My grandfather Clifford Alonson Cole was a pious man of the cloth, and for him – and especially for his wife, my grandmother Bessie Mae – foul or frivolous language was both sinful and a sign of bad taste. But once when we sat down with them to a dinner of T-bone steak, Grandpa solemnly intoned this obviously old and treasured gem: “The closer the bone, the sweeter the meat; the prettier the girl the harder to get.”
Grandma was properly scandalized, which is maybe why this aphorism stuck in my mind for 60 years.
Today, we were visiting our favorite butcher in Mauterndorf, and I was chatting with his charming wife Andrea, and the talk turned to various cuts of meat that are hard to find in Austria. I recently purchased a “frying pan steak” at Harrod’s in London, which consists of a piece of the rib with a thick, round slab of prime steak attached to one end. „Oh yeah, that’s just the entrecote, except you leave the bone on it”, Andrea said. Which triggered my memory, and I recited Grandpa Cole’s truism , which I then had to translate for her into German.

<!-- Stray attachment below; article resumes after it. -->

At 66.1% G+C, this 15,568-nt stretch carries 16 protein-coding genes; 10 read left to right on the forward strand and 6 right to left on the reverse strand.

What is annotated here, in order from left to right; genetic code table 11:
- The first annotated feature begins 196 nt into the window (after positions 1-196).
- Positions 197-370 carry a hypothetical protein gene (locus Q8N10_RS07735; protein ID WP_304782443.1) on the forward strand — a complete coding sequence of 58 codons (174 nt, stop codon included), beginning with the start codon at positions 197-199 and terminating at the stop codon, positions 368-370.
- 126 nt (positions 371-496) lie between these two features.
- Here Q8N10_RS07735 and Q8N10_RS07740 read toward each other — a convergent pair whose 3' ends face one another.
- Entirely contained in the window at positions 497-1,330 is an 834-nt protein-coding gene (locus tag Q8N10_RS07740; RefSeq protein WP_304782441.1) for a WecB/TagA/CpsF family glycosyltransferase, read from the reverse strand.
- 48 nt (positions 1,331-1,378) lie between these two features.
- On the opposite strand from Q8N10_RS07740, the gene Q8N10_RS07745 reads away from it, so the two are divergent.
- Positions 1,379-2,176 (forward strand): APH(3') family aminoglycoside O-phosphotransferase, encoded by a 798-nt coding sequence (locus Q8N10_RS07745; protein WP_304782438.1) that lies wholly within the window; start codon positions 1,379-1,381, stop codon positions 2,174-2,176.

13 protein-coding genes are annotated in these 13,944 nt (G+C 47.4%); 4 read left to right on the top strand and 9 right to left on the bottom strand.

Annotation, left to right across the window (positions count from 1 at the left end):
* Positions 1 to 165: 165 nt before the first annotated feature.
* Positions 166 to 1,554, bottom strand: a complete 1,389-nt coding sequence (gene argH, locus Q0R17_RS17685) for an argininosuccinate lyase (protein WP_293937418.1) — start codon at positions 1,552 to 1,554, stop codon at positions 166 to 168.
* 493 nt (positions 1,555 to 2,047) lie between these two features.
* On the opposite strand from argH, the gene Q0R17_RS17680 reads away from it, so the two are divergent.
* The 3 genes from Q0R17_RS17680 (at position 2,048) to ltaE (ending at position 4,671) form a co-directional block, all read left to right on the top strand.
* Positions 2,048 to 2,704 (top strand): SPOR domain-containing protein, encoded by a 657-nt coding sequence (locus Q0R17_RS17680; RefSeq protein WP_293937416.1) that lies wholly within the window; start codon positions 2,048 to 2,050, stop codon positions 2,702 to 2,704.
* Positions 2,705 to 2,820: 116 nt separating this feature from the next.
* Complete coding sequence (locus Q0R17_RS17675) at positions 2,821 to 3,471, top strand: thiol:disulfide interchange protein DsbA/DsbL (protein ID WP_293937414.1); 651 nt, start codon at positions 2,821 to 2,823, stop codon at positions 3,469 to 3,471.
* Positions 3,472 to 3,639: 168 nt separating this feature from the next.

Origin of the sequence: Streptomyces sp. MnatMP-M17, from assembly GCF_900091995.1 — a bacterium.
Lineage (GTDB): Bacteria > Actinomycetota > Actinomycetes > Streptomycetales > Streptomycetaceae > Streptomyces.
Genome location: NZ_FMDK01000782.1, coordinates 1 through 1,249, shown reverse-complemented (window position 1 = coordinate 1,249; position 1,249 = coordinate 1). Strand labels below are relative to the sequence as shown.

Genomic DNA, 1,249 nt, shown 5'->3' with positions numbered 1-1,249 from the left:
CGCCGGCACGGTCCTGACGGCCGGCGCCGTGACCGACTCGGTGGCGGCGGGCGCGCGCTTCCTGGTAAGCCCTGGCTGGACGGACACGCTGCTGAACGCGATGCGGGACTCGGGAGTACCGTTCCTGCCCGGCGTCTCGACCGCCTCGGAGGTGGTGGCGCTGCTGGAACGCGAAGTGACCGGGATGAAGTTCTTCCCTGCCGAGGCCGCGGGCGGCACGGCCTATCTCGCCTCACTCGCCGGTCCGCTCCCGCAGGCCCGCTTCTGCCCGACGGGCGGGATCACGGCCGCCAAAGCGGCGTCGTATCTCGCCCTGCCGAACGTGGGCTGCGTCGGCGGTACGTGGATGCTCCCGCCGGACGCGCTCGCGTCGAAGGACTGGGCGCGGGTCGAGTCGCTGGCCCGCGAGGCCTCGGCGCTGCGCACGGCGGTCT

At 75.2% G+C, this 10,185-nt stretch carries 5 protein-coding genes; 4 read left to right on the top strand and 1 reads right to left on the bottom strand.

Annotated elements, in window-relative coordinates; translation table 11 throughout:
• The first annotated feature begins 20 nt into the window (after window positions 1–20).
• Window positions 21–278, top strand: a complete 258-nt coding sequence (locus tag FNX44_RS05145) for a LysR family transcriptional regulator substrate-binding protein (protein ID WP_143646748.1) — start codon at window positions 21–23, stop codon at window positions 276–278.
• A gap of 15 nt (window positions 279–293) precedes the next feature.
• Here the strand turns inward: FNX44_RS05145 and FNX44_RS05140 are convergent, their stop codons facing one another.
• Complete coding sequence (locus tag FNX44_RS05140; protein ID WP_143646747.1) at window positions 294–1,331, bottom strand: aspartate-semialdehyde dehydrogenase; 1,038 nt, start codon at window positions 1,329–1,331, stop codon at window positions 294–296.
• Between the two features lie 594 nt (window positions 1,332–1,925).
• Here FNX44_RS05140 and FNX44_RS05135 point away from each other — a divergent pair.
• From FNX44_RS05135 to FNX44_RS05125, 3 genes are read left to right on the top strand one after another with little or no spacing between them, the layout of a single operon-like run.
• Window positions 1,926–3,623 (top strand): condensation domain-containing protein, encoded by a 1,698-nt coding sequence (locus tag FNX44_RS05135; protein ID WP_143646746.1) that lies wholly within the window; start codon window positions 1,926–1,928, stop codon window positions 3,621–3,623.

Suddenly, one of the butcher’s assistants piped up: “We have the same thing here in Lungau: ‘Des Fleisch am Boan, des Madel am Roan.’”
“Boan” is the local pronunciation of “Bein”, or bone. And “Roan” is “Rain” in High German, which describes an embankment or the path between two neighboring fields, the implication probably being that a pretty girl waiting for you in the pasture, like a good steak, is something to look forward to. So Grandpa, at least, wasn’t alone in his association. I’ll remember that the next time I carve a juicy T-bone…